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Police Continue Searching for Motive and Suspect As 4th Bomb Explodes in Austin

This month alone, four bombs have exploded in Austin, Texas, leaving the police and the community with questions about the perpetrators and the motives.

The latest explosion happened Sunday. This time, it was triggered with a tripwire and left on the side of a residential street, as opposed to being placed on the victims’s front porch overnight. Law enforcement asked residents to stay in their homes this morning while the area was evaluated and they could “ensure the neighborhood is safe.”

“The use of a tripwire is far less discriminating than leaving parcel bombs at residences and suggests that the latest victims were not specifically targeted,” Stratfor Threat Lens, a global think tank, told CNN.“The device’s success, despite significantly different design, further suggests that the bombmaker behind these attacks is an accomplished one, and has likely to have received some training, perhaps as a military or police explosive ordnance disposal technician.”

Sunday’s victims were two white men who were seriously injured but are expected to recover.

The three previous bombs exploded in communities of color, killing two black people and injuring an elderly Hispanic woman. On March 2, 39-year-old Anthony Stephan House was killed when he picked up a package on his front porch that exploded. On March 12, 17-year-old Draylen Mason was killed when the package bomb went off in his home. His mother was injured and the home was reportedly “extensively damaged.”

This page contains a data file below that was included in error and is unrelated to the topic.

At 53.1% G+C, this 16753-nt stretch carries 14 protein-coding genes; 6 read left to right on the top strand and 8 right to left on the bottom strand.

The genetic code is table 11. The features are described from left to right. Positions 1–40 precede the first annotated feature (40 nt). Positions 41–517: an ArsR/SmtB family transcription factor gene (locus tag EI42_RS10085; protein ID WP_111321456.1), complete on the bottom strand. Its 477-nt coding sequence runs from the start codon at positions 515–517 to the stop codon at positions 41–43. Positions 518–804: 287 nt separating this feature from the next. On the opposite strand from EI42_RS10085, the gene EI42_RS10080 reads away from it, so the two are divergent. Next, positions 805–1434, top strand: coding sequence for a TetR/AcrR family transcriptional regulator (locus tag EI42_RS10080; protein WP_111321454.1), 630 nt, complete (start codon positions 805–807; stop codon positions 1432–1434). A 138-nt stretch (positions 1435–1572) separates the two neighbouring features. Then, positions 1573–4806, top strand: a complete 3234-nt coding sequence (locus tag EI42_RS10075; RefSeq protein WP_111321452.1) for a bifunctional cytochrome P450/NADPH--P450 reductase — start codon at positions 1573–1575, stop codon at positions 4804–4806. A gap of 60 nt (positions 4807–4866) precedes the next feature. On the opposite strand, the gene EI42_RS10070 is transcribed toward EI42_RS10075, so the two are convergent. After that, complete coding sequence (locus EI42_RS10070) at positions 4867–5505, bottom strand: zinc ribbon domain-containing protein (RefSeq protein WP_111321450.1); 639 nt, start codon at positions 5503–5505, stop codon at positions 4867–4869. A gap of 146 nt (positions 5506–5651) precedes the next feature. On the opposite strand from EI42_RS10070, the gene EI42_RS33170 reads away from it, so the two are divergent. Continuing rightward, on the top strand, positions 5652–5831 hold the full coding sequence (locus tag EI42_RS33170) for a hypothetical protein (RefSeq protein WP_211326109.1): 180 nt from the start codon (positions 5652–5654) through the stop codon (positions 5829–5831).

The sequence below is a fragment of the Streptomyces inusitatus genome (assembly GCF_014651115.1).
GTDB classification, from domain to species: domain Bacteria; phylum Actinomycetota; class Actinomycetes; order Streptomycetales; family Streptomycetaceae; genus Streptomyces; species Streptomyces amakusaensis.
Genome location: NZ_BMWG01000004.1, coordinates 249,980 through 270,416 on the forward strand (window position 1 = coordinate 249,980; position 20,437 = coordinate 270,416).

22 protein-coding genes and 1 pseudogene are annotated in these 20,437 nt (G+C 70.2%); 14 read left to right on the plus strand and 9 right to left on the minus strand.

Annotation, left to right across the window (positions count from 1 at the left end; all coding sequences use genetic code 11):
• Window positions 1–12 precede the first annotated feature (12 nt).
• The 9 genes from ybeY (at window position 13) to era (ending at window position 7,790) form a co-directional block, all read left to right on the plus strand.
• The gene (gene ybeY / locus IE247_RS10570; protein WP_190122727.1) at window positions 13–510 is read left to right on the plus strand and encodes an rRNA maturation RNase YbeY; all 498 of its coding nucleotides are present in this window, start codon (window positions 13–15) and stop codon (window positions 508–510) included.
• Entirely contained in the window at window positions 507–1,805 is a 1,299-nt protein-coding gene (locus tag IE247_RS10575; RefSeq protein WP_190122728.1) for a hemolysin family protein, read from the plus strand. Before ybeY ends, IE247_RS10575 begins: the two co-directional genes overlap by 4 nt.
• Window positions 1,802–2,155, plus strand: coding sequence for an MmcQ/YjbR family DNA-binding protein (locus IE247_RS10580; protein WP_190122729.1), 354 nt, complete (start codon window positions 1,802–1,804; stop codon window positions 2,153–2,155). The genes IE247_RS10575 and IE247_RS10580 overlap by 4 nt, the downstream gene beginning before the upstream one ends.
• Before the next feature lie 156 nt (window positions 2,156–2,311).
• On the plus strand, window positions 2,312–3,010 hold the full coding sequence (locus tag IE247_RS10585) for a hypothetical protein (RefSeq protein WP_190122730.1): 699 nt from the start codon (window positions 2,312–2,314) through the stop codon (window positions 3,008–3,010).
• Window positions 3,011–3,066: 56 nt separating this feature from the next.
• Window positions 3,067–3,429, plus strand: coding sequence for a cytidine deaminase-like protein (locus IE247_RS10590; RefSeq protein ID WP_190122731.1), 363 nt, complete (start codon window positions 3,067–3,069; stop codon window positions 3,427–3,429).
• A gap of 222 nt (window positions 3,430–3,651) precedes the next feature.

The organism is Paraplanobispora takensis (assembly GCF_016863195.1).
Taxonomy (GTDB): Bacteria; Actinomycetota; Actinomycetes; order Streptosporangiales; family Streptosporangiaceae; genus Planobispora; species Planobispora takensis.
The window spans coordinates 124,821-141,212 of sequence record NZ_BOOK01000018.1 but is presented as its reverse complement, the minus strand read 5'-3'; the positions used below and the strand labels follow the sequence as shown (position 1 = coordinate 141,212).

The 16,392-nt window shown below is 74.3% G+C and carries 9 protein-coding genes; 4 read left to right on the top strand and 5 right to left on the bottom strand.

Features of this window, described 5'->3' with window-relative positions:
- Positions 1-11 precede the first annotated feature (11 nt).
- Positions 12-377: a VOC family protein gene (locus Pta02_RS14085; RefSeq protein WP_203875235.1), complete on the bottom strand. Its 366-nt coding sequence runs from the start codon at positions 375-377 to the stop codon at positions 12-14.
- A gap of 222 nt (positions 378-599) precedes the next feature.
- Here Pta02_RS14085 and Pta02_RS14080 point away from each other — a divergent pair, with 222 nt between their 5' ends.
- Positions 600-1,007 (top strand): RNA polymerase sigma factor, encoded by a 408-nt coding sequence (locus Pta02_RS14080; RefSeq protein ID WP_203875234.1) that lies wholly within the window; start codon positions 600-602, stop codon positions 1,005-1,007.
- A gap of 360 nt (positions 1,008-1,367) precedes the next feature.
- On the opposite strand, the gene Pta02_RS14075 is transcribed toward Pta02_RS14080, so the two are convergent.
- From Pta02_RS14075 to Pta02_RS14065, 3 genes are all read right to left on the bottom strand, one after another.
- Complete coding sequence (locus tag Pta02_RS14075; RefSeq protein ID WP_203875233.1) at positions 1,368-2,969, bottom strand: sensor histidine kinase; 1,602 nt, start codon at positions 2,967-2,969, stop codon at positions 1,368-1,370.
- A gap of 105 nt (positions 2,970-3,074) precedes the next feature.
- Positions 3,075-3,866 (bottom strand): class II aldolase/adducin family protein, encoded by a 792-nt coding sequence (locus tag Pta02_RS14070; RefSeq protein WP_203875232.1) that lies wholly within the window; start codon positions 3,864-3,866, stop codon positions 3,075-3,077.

Mason and House were both considered well-known members of Austin’s black community, according to reports.

The third explosion, also on March 12, critically injured 75-year-old Esperanza Herrera. Officials believed all three of the explosions to be related and were considering investigating the motives as a possible hate crime because the victims were all people of color.

“We are just not going to ignore that fact that the three victims that were targeted … were all people of color,” Police Chief Brian Manley said last week. “We cannot ignore that. That is something we have to pay attention to. That does not indicate that it’s a hate crime. But we’re not going to rule that out because we don’t want to limit anything that we’re considering.”

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The bombings are not related to the bomb threat that canceled a South by Southwest showcase by the Roots on Saturday.

Trevor Weldon Ingram, the person suspected of emailing the threat was caught and could face up to 10 years on charges of making a terroristic threat, according to the Austin American-Statesman, but officials don’t think he’s responsible for the explosions.

The reward for any information leading to an arrest is now $115,000.

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